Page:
Rhode Island’s Relationship with the Land: ecoRI News roundup

When the Wind Blows …

Local demand for offshore wind power continues to grow, as Rhode Island recently announced plans to buy up to 600 megawatts of new offshore wind energy to meet its renewable-energy targets.

The offshore power grab aligns with Gov. Gina Raimondo’s goal to source 100 percent of the state’s energy from renewable projects by 2030, either by paying for the electricity from renewable-energy projects or buying renewable-energy credits, known as RECs.

“Offshore wind will help us achieve that bold, but achievable goal, while creating jobs and cementing our status as a major hub in the nation’s burgeoning offshore wind industry,” Raimondo is quoted in an Oct. 27 press release.

Rhode Island energy commissioner Nicholas Ucci noted that new offshore wind energy will bolster the regional power grid. The added electricity will aid the transition from oil and gas heat to low-carbon heat sources such as heat pumps.

“Importantly, offshore wind can also help our electric system meet winter peak demand with stability-priced clean electricity, helping temper power price spikes faced by local homes and businesses,” Ucci said.

Statehouse Fails to Make the Grade, Again

The Environment Council of Rhode Island (ECRI) isn’t pleased with the environmental results at the Statehouse, so much so that, rather than issue grades, it simply gave lawmakers and Gov. Gina Raimondo an “incomplete and lacking leadership.”

The organization’s 2019-2020 Green Report Card admonishes state representatives and senators for passing next to nothing to protect the environment and public health during the last two General Assembly sessions.

“During two years in which the need for action was clearer than ever, both the administration and the General Assembly failed to take concrete steps towards environmental protection and climate justice in Rhode Island,” according to ECRI, a coalition of some 60 Rhode Island organizations and individuals.

A Return to the Land that Was Always Theirs

“If you follow your food, you can tell a lot about who you are,” said Cassius Spears, a Narragansett Tribe member.

Cassius and his wife, Dawn, spearheaded tribal efforts to be self-sustaining in 2015, launching the now-defunct Narragansett Food Sovereignty Initiative at Crandall Minacommuck Farm. The 150-acre farm in Westerly is surrounded by wetlands, a white cedar forest, and contains sites of historic and cultural significance for the Narragansett Tribe.

“As indigenous people, we don’t really separate ourselves from food because in order to do that, you would have to separate yourself from your culture and the very identity of who you are,” Cassius said.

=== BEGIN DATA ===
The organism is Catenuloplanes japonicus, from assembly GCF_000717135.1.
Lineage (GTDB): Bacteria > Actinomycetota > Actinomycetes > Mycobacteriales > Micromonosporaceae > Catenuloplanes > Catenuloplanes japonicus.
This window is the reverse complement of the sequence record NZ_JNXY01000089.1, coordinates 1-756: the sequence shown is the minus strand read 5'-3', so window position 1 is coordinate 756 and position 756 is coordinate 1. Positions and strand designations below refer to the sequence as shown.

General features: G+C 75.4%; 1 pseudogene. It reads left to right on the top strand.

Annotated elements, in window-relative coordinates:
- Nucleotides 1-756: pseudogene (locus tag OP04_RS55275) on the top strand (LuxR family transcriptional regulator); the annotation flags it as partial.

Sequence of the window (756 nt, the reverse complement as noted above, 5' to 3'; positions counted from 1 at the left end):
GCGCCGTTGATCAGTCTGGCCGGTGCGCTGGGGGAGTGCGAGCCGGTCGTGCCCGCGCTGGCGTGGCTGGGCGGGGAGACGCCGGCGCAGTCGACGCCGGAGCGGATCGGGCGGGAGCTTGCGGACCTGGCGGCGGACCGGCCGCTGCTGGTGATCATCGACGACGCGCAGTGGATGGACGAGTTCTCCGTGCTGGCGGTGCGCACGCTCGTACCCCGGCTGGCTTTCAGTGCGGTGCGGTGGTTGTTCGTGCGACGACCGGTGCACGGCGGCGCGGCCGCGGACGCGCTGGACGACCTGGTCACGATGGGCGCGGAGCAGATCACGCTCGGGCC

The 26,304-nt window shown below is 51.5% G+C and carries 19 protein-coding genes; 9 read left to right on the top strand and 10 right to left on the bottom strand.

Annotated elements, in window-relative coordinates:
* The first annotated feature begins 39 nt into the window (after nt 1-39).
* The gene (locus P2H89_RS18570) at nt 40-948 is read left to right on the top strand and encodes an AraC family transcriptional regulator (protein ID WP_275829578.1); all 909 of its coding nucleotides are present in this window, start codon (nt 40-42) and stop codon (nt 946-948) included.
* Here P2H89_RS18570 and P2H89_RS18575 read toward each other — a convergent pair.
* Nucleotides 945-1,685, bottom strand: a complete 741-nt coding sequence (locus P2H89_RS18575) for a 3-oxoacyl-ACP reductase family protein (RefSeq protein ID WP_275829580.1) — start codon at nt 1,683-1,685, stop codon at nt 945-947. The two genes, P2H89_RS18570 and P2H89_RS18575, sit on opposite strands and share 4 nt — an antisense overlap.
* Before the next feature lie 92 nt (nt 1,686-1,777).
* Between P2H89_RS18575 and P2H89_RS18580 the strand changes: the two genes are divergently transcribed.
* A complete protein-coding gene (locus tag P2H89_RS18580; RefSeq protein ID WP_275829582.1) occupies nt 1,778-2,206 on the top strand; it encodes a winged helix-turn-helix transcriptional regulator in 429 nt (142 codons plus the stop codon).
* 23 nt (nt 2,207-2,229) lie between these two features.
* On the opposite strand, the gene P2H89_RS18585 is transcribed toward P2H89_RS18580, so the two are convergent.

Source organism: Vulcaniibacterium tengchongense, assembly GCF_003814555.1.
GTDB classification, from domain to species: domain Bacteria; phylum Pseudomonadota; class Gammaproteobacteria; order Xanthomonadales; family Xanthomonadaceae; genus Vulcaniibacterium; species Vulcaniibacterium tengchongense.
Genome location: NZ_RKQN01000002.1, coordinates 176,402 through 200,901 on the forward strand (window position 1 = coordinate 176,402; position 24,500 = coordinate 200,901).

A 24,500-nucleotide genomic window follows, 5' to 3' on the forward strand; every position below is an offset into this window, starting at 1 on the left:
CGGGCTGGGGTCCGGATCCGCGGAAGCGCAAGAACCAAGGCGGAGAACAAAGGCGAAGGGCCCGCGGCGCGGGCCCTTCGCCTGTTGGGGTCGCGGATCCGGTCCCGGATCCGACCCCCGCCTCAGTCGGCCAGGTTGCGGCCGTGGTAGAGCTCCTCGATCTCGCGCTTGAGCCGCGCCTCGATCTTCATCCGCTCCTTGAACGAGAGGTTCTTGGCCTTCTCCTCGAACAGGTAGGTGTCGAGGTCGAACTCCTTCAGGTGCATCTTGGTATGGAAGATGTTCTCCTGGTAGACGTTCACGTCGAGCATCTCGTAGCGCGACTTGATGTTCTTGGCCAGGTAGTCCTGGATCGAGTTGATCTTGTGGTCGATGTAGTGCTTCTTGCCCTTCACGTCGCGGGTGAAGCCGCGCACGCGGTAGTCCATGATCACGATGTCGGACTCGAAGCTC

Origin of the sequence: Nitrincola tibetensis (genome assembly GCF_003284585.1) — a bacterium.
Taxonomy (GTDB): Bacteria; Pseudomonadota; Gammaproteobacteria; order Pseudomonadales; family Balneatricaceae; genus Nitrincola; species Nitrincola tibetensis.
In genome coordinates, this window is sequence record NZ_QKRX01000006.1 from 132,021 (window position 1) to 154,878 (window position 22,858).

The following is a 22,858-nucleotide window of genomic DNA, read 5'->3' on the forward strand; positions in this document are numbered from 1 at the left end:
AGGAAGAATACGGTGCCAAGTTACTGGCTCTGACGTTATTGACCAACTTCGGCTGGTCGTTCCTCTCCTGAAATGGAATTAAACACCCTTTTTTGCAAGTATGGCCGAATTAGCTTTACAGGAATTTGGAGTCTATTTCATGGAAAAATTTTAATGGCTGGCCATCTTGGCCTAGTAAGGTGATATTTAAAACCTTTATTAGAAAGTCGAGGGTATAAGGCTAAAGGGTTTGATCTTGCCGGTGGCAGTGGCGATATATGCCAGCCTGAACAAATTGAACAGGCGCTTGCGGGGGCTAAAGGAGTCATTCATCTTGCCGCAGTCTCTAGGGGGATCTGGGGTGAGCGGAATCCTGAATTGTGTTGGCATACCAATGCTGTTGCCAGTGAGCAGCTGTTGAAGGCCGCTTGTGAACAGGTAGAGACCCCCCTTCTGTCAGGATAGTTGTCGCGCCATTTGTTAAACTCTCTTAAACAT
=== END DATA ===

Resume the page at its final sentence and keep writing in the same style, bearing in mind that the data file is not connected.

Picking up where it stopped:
But throughout history, many tribes were forcibly ripped from the land and their traditional foods, and in replacement, given government-provided commodity goods that were a far cry from the venison and flint corn of their ancestors.

But while the terrors of the past have destroyed the lives of many Indigenous communities, there will always be hope, and food sovereignty is one path forward.

Plan to Break up Kennedy Plaza Roils Riders

Overlooking disapproval from public-transportation advocates, Gov. Gina Raimondo held a recent call to boost a plan that shifts most bus stops from Kennedy Plaza to new terminals at the train station and within the Jewelry District, despite unresolved objections.

“In my mind,” Raimondo said during a Nov. 5 online meeting, ”this project and the fact that we are all here holding hands announcing that we are moving forward to make this a reality, means we’re together taking one big step towards a more resilient, connected, sustainable Rhode Island.”

Transit advocates, however, strongly disagree.

Public-transportation proponent Randall Rose noted that there hasn’t been a hearing for riders to speak directly with the designers of the multi-station plan.

“The main problem is getting rid of the central transit hub at Kennedy Plaza means that things will be a lot worse in our transit system,” Rose said. “Any system with no central transit hub is going be dangerous for riders, it’s going to be difficult for the disabled. It’s going to be destroying the value of public transit in our state and making it difficult for people around the state.”

Grow Smart Rhode Island is exploring legal and legislative options to challenge the Kennedy Plaza bus realignment.

“We just believe the administration’s plan is fundamentally flawed,” John Flaherty, Grow Smart’s deputy director, said.

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